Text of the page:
Image: Jeff Wallace/Flickr

Canada can be a hellishly difficult place to get a handle on, if labels are your thing. It’s so spread-out, underpopulated and vague. It’s reached the point where simply being open to everything, or being based on nothing specific except a non-specific openness, is often offered as our key characteristic. But in the past, one useful attempt was Harold Innis’s staples thesis.

Innis, an economic historian, said that Canada in its European phase evolved solely to serve the needs of imperial centres with what he called staples: furs, cod, lumber, newsprint and most recently, energy.

Those imperial needs dictated the shape of colonial society. Indigenous peoples couldn’t just be destroyed: their know-how and labour were needed to facilitate survival and resource extraction. Populations should be held to essential levels and kept in conflict to enable control.

But Canada’s “settler-colonial” society, which developed within the imperial design, developed its own momentum. Now you rarely hear about imperialism but “settler-colonial” seems highly applicable.

Yet the deep structures hung on, like infections or bad dreams, long after their due dates. So there were attempts to uproot “staple dependency” and allow Canada to take a different route. John A. Macdonald’s national policy was meant to build manufacturing here, for an expanding Canadian market. Heavy industry appeared in Ontario, alongside textiles and clothing in Quebec.

The flaw was that the metropole-hinterland relation got replicated with central Canada exploiting both east and west. Eventually, Canada’s car industry was bought up by U.S. capital. In the late 1900s, some new flowers bloomed, like Northern Telecom, BlackBerry and Bombardier (which reached as far west as Thunder Bay but is now shutting down there) but they’ve all crashed or been swallowed up. Today, we don’t manufacture the simplest stuff. If China closes its borders, Mitch Marner doesn’t know where he’ll get his hockey sticks.

Each time an attempt to destaple-ize the Canadian economy fails, the staples monster re-emerges from the bedroom closet bearing ever more morbid symptoms. Today, it’s in the form of Western alienation, panic, despair, delusion and paranoia over the threat to its oil revenues — as if oil is a person held hostage — an image used by an Alberta cabinet minister. The delusion persists that staples like oil will save us from the economic hellfire they themselves produce, by their inherent instability and unreliability.

Opposition Leader Andrew Scheer seems consumed by rage and regional paranoia. He said Justin Trudeau should use his federal authority to tell the RCMP to dismantle railway protests, then appeared surprised when reporters explained that the main blockades were in Ontario and Quebec, where the RCMP doesn’t operate. The mania had dropped him out west and left him there.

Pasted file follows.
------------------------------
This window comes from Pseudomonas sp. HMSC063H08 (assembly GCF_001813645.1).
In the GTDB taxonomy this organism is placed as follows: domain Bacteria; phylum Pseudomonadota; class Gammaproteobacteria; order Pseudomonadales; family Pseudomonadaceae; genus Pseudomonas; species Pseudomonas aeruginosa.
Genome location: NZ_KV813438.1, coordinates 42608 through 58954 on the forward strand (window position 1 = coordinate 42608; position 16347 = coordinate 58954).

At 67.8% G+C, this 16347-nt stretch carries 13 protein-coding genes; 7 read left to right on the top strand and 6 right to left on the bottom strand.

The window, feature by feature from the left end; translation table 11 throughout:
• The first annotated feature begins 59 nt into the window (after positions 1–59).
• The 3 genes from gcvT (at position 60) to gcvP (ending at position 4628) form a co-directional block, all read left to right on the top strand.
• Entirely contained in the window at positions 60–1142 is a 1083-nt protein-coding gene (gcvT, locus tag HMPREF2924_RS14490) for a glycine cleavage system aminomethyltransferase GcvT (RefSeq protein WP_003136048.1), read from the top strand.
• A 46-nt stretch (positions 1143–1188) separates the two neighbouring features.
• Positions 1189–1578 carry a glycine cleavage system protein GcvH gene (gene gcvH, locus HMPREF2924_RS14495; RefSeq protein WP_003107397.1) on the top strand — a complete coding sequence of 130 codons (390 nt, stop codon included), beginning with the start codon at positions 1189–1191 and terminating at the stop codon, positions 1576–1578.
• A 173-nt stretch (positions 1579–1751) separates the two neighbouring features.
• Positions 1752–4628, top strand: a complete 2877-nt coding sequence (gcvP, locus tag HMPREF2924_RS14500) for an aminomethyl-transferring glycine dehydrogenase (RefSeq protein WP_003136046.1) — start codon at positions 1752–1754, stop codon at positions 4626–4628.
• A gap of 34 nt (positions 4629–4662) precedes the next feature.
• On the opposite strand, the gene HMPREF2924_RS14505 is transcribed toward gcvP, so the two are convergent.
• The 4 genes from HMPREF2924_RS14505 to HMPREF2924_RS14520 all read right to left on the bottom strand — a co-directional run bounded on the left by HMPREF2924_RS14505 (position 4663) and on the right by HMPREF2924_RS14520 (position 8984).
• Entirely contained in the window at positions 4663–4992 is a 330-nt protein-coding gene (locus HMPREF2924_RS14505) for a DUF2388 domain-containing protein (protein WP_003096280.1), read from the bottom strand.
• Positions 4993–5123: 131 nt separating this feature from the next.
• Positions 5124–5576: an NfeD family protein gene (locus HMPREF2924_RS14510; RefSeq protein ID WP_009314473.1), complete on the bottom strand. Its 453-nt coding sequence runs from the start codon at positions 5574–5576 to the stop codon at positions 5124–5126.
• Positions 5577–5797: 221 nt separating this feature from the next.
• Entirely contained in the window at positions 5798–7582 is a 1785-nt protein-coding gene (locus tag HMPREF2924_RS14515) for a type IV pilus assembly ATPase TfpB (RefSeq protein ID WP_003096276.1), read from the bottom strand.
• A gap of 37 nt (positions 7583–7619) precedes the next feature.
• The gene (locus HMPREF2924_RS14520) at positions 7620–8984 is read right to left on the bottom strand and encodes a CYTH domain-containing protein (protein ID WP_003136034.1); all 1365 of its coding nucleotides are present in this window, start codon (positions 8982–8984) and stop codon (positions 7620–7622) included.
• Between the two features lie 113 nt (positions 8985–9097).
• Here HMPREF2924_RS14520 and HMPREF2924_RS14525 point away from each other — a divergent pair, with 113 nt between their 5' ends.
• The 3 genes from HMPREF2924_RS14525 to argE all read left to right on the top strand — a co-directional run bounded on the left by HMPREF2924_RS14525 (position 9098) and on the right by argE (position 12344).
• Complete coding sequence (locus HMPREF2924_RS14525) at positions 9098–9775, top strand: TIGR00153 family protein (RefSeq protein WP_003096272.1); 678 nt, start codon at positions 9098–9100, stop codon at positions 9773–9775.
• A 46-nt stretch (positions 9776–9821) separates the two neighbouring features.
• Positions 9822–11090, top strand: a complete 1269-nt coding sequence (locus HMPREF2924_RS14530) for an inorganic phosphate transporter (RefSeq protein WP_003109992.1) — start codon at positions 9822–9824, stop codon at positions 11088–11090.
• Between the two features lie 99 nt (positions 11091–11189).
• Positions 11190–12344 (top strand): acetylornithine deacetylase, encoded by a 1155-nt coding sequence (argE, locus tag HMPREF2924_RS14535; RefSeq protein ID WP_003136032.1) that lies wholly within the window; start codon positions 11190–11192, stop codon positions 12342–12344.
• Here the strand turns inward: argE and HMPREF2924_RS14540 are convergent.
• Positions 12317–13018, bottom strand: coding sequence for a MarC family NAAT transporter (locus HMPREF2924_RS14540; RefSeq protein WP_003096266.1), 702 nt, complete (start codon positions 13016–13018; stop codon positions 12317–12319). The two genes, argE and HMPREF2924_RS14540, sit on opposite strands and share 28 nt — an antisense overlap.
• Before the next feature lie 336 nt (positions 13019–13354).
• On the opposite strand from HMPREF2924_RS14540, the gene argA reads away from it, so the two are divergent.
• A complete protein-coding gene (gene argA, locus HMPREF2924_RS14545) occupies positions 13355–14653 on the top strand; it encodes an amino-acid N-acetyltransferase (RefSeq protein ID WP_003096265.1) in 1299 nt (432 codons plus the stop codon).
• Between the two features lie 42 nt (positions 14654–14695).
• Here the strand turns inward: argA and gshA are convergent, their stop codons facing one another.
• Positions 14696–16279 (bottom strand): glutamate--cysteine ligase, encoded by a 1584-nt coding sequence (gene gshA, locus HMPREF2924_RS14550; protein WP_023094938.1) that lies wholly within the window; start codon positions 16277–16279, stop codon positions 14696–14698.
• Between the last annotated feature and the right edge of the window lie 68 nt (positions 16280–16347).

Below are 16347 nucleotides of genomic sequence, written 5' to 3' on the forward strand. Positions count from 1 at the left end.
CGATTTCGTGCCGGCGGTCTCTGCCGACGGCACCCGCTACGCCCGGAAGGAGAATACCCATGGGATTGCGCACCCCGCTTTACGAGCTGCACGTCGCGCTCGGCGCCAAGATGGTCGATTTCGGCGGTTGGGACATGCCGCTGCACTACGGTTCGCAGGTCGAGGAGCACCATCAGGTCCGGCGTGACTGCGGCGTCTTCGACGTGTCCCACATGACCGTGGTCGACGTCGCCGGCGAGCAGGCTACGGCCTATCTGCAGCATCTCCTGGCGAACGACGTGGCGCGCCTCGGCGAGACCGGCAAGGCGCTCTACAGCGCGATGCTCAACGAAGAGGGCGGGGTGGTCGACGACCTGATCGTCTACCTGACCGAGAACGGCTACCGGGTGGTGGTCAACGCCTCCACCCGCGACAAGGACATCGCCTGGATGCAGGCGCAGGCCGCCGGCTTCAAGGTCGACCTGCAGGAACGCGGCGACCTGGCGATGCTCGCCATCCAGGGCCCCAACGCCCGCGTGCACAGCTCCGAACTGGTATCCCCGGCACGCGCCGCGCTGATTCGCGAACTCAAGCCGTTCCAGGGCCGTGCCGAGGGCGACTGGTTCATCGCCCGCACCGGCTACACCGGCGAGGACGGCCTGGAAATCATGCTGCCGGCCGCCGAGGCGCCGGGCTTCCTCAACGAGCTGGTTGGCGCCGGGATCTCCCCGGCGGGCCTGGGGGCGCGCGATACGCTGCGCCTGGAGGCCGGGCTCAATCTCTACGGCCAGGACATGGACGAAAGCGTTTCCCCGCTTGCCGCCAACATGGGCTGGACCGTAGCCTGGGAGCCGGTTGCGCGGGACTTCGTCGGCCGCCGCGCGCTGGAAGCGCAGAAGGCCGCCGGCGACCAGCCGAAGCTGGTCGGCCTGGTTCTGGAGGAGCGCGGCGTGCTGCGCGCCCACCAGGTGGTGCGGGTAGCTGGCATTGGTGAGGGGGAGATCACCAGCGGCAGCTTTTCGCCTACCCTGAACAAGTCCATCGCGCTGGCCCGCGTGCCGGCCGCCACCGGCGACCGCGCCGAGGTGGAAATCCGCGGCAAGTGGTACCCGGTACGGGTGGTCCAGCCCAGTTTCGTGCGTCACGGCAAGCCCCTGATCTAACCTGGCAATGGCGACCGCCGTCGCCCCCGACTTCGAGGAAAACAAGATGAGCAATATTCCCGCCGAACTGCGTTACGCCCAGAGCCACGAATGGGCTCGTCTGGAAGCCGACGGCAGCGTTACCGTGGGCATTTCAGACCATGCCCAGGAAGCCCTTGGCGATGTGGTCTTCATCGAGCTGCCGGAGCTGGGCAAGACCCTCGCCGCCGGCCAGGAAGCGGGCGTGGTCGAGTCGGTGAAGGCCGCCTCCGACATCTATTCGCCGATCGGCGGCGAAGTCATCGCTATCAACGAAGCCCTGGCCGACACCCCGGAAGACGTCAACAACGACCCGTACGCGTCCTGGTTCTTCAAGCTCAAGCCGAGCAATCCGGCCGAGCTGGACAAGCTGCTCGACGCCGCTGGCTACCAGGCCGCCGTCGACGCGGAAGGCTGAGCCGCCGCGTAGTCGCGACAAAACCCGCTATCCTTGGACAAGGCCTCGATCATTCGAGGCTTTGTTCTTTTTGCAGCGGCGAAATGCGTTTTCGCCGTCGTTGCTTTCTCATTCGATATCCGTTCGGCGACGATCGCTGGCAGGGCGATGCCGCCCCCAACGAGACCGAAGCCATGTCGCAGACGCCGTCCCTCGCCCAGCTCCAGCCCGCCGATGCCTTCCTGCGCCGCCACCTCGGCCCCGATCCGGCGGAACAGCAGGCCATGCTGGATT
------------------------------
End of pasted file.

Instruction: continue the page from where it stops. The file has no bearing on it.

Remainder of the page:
Alberta’s Jason Kenney is in full paranoia. He’s funding an “inquiry” into “foreign-funded” interference with oil and gas. He’s got a “war room” to target “misinformation and lies” on it. He’s adding a law targeting energy protests with fines and jail. It’s nothing basically new — Stephen Harper’s only economic policy was drilling and selling oil — but it’s more hysterical and divisive than ever.

There are entirely rational elements to the fears of western working families, to which anyone should be sympathetic. You need work, and a sense of worth and dignity in what you do. But paranoia, angst and the personification of oil and gas as someone you “love””(on bumper stickers), make it hard to deal with the twin challenges to the energy staples: climate change and Indigenous reconciliation, which are entwined and emotionally evocative themselves.

What makes this moment tragic is that there’s a unique chance for reconciliation. Canadian opinion is more receptive than it has ever been. The work on Truth and Reconciliation, awareness about missing and murdered Indigenous women, the output of Indigenous artists — have created a potential breakthrough. If bureaucratic inertia and political gutlessness could be overcome, something might … happen. But the morbid forces of the staples monster aren’t helpful.

Does any of this theorizing help? I doubt it. But if we muddle through this mess, in the traditional human way, it might be worth recalling, next time, what one of the sources of inaction and despair has always been, in Canada’s case.

Rick Salutin writes about current affairs and politics. This column was first published in the Toronto Star.

Image: Jeff Wallace/Flickr


Rick Salutin

Rick Salutin is a Canadian novelist, playwright and critic. He is a strong advocate of left wing causes and writes a regular column in the Toronto Star.